Beware zombies w/ ARC.

If you’re using Automatic Reference Counting in your IOS project, make sure to turn NSZombieEnabled OFF. If you don’t, parent object deallocation will never deallocate child objects.

In our case, we had a project that was more than a year old, that we recently migrated to ARC. Our project targets are configured as follows:

  • iPad project – ARC ON
  • iPhone project – ARC ON
  • “non arc” project (collection of third party non-arc code) – ARC OFF

The following code shows an example of this in an easy test:

TestArcStrong.h

  1. #import <Foundation/Foundation.h>
  2.  
  3. @interface InnerObject : NSObject
  4. @end
  5.  
  6. @interface TestArcStrong : NSObject
  7. @property (strong) InnerObject * object;
  8. + (void) runTest;
  9. @end

TestArcStrong.m

  1. #import "TestArcStrong.h"
  2.  
  3. @implementation InnerObject
  4. (void)dealloc { NSLog(@"inner dealloc"); }
  5. @end
  6.  
  7. @implementation TestArcStrong
  8. @synthesize object;
  9.  
  10. (void)dealloc { NSLog(@"outer dealloc.."); }
  11.  
  12. + (void) runTest {
  13.     NSLog(@"Hello world, here we go..");
  14.     TestArcStrong * tas = [[TestArcStrong alloc] init];
  15.     tas.object = [[InnerObject alloc] init];
  16. }
  17. @end

Simply add that to your project and call [TestArcStrong runTest]; somewhere in your app. If you don’t see the inner dealloc message logged, try turning off NSZombieEnabled in your project’s run scheme.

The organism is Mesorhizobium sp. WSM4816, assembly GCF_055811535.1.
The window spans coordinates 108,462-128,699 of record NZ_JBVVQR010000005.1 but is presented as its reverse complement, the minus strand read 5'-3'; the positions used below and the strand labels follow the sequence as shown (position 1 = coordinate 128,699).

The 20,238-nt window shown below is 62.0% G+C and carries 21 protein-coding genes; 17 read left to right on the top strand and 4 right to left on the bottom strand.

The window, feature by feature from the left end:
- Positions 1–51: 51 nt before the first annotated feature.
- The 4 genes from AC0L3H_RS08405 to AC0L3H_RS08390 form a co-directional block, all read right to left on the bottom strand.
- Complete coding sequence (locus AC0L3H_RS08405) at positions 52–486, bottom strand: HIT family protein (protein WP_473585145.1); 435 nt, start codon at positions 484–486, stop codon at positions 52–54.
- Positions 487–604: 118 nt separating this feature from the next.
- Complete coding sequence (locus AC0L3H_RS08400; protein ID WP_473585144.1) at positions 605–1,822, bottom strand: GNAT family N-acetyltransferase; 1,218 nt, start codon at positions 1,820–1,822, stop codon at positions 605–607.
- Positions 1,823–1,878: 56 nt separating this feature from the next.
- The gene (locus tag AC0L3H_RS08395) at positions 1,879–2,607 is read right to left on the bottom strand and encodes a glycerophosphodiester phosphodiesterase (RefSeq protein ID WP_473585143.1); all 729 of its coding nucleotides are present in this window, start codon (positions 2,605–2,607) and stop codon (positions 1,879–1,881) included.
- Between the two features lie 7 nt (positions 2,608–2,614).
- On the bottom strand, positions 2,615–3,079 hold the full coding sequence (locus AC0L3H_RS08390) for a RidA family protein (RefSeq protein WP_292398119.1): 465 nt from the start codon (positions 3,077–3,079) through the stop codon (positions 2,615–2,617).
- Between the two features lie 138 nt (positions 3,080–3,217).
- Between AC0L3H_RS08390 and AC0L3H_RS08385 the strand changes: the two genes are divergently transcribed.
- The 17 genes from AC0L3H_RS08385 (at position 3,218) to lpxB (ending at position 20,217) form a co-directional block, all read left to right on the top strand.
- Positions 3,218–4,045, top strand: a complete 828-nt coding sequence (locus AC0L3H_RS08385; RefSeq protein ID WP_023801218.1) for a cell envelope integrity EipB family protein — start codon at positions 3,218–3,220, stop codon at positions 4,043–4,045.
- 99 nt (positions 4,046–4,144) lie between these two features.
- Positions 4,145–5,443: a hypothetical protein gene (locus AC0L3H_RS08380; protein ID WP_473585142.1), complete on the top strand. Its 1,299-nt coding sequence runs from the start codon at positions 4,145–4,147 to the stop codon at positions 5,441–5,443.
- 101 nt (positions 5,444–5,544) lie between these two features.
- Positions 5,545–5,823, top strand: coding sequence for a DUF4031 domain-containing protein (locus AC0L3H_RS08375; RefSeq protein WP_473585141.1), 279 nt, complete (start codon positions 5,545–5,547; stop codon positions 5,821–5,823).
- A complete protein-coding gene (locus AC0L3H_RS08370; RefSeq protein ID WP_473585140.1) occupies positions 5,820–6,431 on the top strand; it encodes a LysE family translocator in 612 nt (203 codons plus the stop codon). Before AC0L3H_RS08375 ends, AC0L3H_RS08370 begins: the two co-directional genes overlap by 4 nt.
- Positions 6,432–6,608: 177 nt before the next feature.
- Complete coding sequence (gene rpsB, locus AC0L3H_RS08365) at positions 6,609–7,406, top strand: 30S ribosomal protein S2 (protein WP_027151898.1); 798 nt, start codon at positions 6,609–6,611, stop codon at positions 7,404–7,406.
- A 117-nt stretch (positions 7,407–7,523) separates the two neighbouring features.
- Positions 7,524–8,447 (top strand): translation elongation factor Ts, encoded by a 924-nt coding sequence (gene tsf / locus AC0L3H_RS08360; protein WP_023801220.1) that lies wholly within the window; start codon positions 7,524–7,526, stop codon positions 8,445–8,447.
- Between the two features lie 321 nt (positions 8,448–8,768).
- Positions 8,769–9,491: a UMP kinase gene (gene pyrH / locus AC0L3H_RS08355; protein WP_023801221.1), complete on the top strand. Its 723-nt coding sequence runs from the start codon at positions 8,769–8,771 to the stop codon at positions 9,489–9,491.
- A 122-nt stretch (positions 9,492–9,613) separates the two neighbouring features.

Thanks to stack overflow’s auto-suggest-as-you-type tool, I would have never found this thread that led me to the answer without that auto-suggest tool finding similar posts with better results than I was getting myself.

In my opinion, the ARC migration tool and/or xcode running the project should warn when NSZombieEnabled is on if it shouldn’t be used with ARC. Update: The stackoverflow thread mentioned above has an answer in it indicating this is a known bug in IOS5+ and apple has fixed it in IOS6.

P.S. If you haven’t migrated to ARC, you should. The main thing that sold me were auto-nilling weak pointers, which means no more worry about pointers pointing to something that’s already dealloced and causing a crash. And, the @autorelease {} block is pretty badass as well, though you don’t have to have ARC enabled to use that one..